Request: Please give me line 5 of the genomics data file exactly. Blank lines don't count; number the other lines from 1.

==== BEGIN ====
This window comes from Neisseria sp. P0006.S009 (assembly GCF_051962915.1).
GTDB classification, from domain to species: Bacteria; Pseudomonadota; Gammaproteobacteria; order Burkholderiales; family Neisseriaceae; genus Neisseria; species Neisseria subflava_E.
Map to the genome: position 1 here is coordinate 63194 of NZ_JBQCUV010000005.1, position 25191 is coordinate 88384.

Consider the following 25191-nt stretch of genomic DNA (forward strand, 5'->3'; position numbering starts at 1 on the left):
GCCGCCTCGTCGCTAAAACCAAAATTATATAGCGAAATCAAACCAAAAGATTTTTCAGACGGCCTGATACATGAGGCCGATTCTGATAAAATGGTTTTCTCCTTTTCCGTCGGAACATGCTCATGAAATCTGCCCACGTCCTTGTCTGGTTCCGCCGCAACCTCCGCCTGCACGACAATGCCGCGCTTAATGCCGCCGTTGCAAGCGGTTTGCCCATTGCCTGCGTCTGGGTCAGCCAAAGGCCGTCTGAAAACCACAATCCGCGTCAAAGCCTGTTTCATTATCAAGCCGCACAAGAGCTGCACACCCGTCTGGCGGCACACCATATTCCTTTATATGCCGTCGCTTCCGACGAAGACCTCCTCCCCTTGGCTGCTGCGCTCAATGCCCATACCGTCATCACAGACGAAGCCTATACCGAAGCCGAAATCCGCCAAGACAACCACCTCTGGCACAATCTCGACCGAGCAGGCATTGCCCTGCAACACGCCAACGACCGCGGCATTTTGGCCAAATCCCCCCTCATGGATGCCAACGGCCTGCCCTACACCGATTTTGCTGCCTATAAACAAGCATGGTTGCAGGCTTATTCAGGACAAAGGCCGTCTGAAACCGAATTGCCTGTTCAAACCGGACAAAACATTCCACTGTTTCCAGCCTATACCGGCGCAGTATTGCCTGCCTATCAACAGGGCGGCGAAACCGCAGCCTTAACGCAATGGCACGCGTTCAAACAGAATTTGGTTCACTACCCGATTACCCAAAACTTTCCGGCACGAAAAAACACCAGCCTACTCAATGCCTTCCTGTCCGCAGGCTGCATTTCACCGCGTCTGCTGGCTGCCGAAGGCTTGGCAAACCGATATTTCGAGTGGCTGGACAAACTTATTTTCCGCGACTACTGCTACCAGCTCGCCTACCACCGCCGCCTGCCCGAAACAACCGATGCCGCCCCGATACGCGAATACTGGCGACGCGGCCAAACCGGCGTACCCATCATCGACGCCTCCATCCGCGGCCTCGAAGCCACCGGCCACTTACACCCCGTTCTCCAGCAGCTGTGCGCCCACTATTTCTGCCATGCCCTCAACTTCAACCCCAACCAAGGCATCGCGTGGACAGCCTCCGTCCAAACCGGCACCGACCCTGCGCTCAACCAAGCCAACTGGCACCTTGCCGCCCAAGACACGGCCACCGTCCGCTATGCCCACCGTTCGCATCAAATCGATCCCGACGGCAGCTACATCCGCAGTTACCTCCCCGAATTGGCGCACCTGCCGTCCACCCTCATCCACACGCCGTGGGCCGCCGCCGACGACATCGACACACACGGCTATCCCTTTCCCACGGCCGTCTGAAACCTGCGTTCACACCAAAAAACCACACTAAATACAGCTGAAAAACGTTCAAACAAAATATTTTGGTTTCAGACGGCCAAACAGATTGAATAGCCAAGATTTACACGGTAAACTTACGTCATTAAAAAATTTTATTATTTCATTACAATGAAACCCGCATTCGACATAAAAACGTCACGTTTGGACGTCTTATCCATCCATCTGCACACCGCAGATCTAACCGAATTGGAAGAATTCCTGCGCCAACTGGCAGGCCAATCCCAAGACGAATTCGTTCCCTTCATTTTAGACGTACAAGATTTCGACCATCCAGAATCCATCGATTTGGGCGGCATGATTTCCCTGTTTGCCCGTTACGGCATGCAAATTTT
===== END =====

GCCGCCTCGTCGCTAAAACCAAAATTATATAGCGAAATCAAACCAAAAGATTTTTCAGACGGCCTGATACATGAGGCCGATTCTGATAAAATGGTTTTCTCCTTTTCCGTCGGAACATGCTCATGAAATCTGCCCACGTCCTTGTCTGGTTCCGCCGCAACCTCCGCCTGCACGACAATGCCGCGCTTAATGCCGCCGTTGCAAGCGGTTTGCCCATTGCCTGCGTCTGGGTCAGCCAAAGGCCGTCTGAAAACCACAATCCGCGTCAAAGCCTGTTTCATTATCAAGCCGCACAAGAGCTGCACACCCGTCTGGCGGCACACCATATTCCTTTATATGCCGTCGCTTCCGACGAAGACCTCCTCCCCTTGGCTGCTGCGCTCAATGCCCATACCGTCATCACAGACGAAGCCTATACCGAAGCCGAAATCCGCCAAGACAACCACCTCTGGCACAATCTCGACCGAGCAGGCATTGCCCTGCAACACGCCAACGACCGCGGCATTTTGGCCAAATCCCCCCTCATGGATGCCAACGGCCTGCCCTACACCGATTTTGCTGCCTATAAACAAGCATGGTTGCAGGCTTATTCAGGACAAAGGCCGTCTGAAACCGAATTGCCTGTTCAAACCGGACAAAACATTCCACTGTTTCCAGCCTATACCGGCGCAGTATTGCCTGCCTATCAACAGGGCGGCGAAACCGCAGCCTTAACGCAATGGCACGCGTTCAAACAGAATTTGGTTCACTACCCGATTACCCAAAACTTTCCGGCACGAAAAAACACCAGCCTACTCAATGCCTTCCTGTCCGCAGGCTGCATTTCACCGCGTCTGCTGGCTGCCGAAGGCTTGGCAAACCGATATTTCGAGTGGCTGGACAAACTTATTTTCCGCGACTACTGCTACCAGCTCGCCTACCACCGCCGCCTGCCCGAAACAACCGATGCCGCCCCGATACGCGAATACTGGCGACGCGGCCAAACCGGCGTACCCATCATCGACGCCTCCATCCGCGGCCTCGAAGCCACCGGCCACTTACACCCCGTTCTCCAGCAGCTGTGCGCCCACTATTTCTGCCATGCCCTCAACTTCAACCCCAACCAAGGCATCGCGTGGACAGCCTCCGTCCAAACCGGCACCGACCCTGCGCTCAACCAAGCCAACTGGCACCTTGCCGCCCAAGACACGGCCACCGTCCGCTATGCCCACCGTTCGCATCAAATCGATCCCGACGGCAGCTACATCCGCAGTTACCTCCCCGAATTGGCGCACCTGCCGTCCACCCTCATCCACACGCCGTGGGCCGCCGCCGACGACATCGACACACACGGCTATCCCTTTCCCACGGCCGTCTGAAACCTGCGTTCACACCAAAAAACCACACTAAATACAGCTGAAAAACGTTCAAACAAAATATTTTGGTTTCAGACGGCCAAACAGATTGAATAGCCAAGATTTACACGGTAAACTTACGTCATTAAAAAATTTTATTATTTCATTACAATGAAACCCGCATTCGACATAAAAACGTCACGTTTGGACGTCTTATCCATCCATCTGCACACCGCAGATCTAACCGAATTGGAAGAATTCCTGCGCCAACTGGCAGGCCAATCCCAAGACGAATTCGTTCCCTTCATTTTAGACGTACAAGATTTCGACCATCCAGAATCCATCGATTTGGGCGGCATGATTTCCCTGTTTGCCCGTTACGGCATGCAAATTTT